Assisted suicide, or euthanasia, is only legal in two countries in the world: Belgium and the Netherlands. Assisted suicide means that someone else is allowed to help a person end their life when they have expressed the desire to die. In other countries, passive suicide is allowed, wherein the dying person refuses sustenance or breathing apparatuses. This is often a longer, slower, and more painful death than allowing a second party to administer life-ending measures. Should a person be allowed to designate someone to assist them die when all hope is lost for a meaningful life? How should “meaningful” be defined and who gets to define it?
12 Answers | Add Yours
While not something that I prefer to dwell on, I do have a strong stance on euthanasia. Thomas Jefferson wrote in the Declaration of Independence that we are "endowed by [our] Creator with certain unalienable Rights, that among these are Life, Liberty, and the pursuit of Happiness". Jefferson certainly doesn't mention the right to die, but I would contend that when faced with a long, torturous death a person could defend euthanasia within the realm of pursuit of happiness.
I believe that "meaningful" should be defined by the person in question. I don't think I would ever elect to be a part of an assisted suicide, but I can understand why some people would see it as a logical choice. When faced with exorbitant medical bills and unimaginable pain and suffering I believe a person should have the right to choose to pursue happiness by eliminating a miserable end to an otherwise wonderful life.
One of the many very difficult things about euthanasia (or "assisted suicide") is the question of when one human being has the right to take another person's life, even if it is requested by that person. While I believe it may be comfortable for some of us to adopt an attitude where this topic is concerned that killing is wrong (and I can see how this would be counter to many religions), I also believe that to watch someone (especially a loved one) die a lingering and painful death, and beg for release would make this a very different matter. It is hard to imagine this kind of suffering for me: I have been blessed. However, to be so ill that one is never out of pain—never—I cannot imagine forbidding that right to an individual. We have enforced mandatory enlistment into the armed services (during the Vietnam War, for instance) where young men did not want to die, but were selected and sent. Many never came home. We protect a person's right to bear arms—and these people have the power to take lives. People drink and drive and kill innocent people driving or walking, and I don't believe they are sent to jail for life, and they are certainly not executed. In the process of protecting the rights of so many, limiting the rights of others during wartime, and watching people rob others of their lives on a daily basis, how is it that a person does not have the right to end their own lives. If someone is completely paralyzed, he or she will need assistance to do this. I would hate to have to face this situation in any way, but I do believe that someone of sound mind should be able to choose to die. The religious aspect is between that person and his or her God, if that person has a faith. Certainly restrictions should apply where perhaps a panel of people in the health care field oversee this kind of procedure to make sure a person really wants to make this decision. Someone who is not of sound mind should not make this choice.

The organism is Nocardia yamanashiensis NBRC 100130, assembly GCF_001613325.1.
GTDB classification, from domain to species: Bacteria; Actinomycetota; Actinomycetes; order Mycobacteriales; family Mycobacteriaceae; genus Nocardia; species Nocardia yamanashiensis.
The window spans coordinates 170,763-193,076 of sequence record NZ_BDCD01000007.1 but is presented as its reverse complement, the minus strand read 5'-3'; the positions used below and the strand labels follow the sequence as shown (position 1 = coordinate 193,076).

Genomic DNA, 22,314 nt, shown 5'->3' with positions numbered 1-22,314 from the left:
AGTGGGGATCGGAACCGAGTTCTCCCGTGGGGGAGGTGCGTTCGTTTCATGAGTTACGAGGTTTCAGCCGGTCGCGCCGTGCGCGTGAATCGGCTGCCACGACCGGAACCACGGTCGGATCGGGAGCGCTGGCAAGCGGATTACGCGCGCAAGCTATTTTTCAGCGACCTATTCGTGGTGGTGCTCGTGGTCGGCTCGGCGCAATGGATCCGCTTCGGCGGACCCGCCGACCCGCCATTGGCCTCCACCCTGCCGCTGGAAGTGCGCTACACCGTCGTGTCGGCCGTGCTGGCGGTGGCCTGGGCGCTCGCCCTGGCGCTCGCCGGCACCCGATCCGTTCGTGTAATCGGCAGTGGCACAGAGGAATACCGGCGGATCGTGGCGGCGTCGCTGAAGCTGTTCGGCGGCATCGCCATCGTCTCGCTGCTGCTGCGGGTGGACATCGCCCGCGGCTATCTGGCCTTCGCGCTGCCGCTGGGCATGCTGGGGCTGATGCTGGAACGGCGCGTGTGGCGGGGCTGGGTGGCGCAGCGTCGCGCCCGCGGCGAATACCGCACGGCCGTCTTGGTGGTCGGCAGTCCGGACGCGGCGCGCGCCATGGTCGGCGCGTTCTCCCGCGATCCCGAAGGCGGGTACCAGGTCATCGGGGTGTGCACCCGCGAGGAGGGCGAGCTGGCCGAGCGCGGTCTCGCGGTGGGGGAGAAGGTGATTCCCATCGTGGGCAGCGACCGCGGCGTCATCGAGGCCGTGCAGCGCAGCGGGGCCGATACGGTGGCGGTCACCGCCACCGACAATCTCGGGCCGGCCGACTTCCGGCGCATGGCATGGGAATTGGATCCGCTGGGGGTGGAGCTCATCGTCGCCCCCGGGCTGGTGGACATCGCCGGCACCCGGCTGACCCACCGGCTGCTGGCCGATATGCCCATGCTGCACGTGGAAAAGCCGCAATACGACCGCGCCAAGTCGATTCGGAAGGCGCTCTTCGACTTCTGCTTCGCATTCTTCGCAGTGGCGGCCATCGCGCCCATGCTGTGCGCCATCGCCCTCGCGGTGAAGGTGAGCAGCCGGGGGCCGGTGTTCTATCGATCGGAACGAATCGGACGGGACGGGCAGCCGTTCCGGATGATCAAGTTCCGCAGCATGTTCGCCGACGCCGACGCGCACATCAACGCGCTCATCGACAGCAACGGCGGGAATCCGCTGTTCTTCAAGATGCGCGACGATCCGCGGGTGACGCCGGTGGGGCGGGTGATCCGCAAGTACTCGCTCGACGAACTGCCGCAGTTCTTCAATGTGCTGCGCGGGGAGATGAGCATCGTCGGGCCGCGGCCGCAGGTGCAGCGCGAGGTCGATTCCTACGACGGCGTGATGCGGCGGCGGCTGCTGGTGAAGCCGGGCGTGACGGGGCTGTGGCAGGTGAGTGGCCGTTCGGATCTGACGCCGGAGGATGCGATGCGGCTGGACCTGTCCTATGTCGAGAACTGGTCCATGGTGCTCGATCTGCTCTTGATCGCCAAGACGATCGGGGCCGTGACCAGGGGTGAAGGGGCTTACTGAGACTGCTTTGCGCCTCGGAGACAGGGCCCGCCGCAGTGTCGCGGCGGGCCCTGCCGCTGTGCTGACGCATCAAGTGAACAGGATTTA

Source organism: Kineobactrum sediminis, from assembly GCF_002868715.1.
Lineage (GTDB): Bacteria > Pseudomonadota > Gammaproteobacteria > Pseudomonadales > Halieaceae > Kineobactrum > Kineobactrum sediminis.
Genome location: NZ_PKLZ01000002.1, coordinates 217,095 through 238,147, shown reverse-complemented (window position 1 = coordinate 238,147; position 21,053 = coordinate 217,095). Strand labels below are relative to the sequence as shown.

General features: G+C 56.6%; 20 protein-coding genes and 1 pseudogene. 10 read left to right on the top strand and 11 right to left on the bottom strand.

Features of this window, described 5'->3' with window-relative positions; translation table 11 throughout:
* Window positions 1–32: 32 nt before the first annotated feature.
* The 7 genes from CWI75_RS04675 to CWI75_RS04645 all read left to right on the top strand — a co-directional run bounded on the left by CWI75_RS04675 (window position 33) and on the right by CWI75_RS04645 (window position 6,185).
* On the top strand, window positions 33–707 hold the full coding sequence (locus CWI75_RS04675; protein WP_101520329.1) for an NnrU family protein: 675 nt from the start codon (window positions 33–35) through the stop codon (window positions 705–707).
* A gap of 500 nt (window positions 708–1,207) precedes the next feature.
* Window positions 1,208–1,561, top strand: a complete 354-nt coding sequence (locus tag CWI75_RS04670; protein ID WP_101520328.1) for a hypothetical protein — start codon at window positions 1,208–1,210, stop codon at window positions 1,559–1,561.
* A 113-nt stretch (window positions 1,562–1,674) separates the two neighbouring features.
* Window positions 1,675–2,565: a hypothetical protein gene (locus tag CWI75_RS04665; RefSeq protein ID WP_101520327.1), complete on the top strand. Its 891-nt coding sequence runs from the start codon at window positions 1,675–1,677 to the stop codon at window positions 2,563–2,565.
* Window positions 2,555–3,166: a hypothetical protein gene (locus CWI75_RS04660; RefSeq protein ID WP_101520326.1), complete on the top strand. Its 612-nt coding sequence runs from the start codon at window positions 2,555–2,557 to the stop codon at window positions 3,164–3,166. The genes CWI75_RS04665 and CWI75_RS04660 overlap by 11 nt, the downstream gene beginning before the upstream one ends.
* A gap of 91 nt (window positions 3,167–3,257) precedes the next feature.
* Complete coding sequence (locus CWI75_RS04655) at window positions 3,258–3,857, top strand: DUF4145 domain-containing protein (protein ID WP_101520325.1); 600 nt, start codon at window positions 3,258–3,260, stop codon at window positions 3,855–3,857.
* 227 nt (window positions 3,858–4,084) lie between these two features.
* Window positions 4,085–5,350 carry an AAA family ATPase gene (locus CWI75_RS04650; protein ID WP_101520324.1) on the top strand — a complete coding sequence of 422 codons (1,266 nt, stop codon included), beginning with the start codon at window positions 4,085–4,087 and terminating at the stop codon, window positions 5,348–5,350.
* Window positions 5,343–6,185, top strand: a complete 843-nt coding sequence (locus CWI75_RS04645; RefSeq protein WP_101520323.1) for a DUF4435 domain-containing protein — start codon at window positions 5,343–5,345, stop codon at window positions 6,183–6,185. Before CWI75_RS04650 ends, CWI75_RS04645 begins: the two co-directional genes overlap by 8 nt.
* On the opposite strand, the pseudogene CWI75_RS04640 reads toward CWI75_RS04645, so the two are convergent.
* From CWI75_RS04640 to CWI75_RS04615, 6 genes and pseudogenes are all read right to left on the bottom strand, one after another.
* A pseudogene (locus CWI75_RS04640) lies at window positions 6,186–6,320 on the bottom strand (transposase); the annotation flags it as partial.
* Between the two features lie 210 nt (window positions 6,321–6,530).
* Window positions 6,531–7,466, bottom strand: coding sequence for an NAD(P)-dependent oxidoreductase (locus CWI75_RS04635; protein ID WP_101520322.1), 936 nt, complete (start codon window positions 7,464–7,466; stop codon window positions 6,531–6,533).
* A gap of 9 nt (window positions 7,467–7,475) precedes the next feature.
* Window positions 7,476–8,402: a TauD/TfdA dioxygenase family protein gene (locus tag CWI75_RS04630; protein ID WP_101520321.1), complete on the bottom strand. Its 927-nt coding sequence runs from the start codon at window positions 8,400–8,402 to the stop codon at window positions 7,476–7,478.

It is a hard question to answer, but I believe those who have been exposed to these kinds of difficulties would be the people to answer the question of the validity of such a practice.
If we could ever allow partial-birth abortions, failing to take into account the rights of a child that might well be able to exist outside its mother's body (also called "viable"), how can we sit back and judge an adult who chooses not to hurt others, but put him or herself out of abject misery? It all depends on which side of the proposition one is sitting, as with most controversial situations.
In the case of a painful, terminal disease, I'd find it difficult to deny someone the right to end their suffering. Nevertheless, I think I find it equally difficult to sanction the willful ending of one's life. I think I'd probably stick with the passive approach, but hopefully with enough painkiller to make the patient reasonably comfortable.
This opens up such a big can of worms. In theory, you would think that people should have the basic human/natural right of defining whether their life continues to be worth living. From that point of view, people should be allowed to define for themselves when their life is meaningful and should be allowed to end life when it stops being meaningful. However, we then get into a situation where we are giving legal and, implicitly, moral sanction to people to end their lives on their own whims. If we let people decide for themselves when life has ceased to be meaningful, we run the risk of sending the message that human life is very cheap and that we accept the idea that people should end it whenever they feel like doing so.
I feel it should be legal, but only under strict conditions.
This is a difficult topic, and one on which I have a difficult time choosing a side. On one hand, I believe killing anyone is wrong. However, I also feel it is wrong to watch someone suffer. We put our pets out of their misery when they are suffering because it is the humane thing to do. Should humans be given the same respect?
There are many variables to consider when a person who is suffering chooses to have his/her life ended. Is that person of a sound mind? Is there truly no hope that the person's health can improve? This is where things get a bit complicated.
I used to be completely against euthanasia. In my mind, it was okay to take away life support- or something that was unnaturally prolonging someone's life. But to administer some kind of procedure that would effectively kill someone when they otherwise could survive without any kind of aritifial life support, to me, was wrong. Then, I saw the film "You Don't Know Jack." It is about the "death doctor" Jack Kevorkian. Originally, I saw this man as a bad person who was killing people, but after seeing the film, my perspective changed. Of course, the film probably presents a biased view of assisted suicide, but it is interesting to watch if you are trying to make an argument on either side.